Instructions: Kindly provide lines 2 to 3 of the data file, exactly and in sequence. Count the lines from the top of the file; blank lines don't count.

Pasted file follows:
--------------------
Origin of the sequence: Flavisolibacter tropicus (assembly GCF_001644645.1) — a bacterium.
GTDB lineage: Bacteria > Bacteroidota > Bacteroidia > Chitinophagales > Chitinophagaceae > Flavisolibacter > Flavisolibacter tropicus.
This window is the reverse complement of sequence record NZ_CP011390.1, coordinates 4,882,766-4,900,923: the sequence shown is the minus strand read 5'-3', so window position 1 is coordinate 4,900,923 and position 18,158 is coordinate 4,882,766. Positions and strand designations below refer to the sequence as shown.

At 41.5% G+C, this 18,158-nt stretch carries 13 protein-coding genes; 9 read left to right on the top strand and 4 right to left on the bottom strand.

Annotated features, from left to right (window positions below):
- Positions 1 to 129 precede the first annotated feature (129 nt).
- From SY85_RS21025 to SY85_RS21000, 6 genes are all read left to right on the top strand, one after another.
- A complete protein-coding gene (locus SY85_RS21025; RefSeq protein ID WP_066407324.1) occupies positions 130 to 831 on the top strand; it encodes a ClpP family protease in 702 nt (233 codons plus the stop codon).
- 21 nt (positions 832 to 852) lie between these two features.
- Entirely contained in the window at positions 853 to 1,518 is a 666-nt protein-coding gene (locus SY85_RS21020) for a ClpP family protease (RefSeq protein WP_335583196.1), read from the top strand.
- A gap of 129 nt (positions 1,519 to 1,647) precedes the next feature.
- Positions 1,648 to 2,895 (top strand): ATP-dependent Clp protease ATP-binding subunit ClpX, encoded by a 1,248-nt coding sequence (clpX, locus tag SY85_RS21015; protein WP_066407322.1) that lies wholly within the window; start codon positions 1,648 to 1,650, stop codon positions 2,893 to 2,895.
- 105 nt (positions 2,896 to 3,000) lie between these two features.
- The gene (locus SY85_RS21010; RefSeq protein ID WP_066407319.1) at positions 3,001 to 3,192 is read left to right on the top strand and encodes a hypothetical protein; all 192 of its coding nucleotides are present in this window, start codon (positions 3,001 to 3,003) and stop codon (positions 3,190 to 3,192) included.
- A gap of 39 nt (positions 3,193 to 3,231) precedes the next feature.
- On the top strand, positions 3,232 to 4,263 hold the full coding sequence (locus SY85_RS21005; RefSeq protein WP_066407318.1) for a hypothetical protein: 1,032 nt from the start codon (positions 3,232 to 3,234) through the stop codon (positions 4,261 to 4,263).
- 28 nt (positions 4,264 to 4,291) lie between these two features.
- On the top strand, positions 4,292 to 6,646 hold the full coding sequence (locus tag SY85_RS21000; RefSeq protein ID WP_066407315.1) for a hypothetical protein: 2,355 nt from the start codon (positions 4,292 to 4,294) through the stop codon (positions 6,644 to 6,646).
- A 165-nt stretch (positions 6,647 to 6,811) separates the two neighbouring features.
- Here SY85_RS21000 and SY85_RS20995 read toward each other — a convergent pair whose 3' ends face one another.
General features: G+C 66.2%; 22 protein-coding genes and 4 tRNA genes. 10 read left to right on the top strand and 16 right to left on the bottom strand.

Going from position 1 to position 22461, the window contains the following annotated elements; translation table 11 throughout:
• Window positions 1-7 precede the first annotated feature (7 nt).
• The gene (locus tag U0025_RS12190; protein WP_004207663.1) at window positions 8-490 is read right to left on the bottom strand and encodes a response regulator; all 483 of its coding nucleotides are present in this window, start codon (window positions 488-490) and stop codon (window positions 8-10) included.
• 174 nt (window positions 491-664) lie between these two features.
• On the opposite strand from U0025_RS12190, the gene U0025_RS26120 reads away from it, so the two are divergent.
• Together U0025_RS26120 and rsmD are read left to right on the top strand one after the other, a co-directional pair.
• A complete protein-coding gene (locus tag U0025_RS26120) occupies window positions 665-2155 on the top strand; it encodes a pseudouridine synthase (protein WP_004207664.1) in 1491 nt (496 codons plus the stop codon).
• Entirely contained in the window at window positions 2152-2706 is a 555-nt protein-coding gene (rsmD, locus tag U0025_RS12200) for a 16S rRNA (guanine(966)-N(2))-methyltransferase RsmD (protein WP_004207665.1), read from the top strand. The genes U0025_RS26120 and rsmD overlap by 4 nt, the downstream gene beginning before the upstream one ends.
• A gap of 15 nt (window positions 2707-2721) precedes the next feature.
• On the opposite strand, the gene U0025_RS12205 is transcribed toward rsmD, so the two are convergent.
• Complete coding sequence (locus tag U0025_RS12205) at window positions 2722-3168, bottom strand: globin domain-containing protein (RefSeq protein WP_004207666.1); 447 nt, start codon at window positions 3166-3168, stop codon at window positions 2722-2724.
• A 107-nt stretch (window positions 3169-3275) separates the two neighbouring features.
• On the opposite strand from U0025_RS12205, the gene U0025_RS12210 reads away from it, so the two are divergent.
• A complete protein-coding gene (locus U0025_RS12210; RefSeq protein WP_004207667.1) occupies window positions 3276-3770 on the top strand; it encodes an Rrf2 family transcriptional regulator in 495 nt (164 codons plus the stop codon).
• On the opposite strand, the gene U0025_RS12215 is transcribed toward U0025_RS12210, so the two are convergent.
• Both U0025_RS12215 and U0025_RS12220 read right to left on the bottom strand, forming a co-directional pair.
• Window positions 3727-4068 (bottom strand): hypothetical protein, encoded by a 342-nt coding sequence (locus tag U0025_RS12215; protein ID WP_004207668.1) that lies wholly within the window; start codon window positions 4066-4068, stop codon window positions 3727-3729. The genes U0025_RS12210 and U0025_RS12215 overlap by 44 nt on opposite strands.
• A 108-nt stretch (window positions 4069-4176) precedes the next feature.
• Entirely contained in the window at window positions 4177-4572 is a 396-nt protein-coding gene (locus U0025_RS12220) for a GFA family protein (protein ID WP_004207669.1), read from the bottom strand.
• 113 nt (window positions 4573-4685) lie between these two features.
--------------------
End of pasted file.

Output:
GTDB lineage: Bacteria > Bacteroidota > Bacteroidia > Chitinophagales > Chitinophagaceae > Flavisolibacter > Flavisolibacter tropicus.
This window is the reverse complement of sequence record NZ_CP011390.1, coordinates 4,882,766-4,900,923: the sequence shown is the minus strand read 5'-3', so window position 1 is coordinate 4,900,923 and position 18,158 is coordinate 4,882,766. Positions and strand designations below refer to the sequence as shown.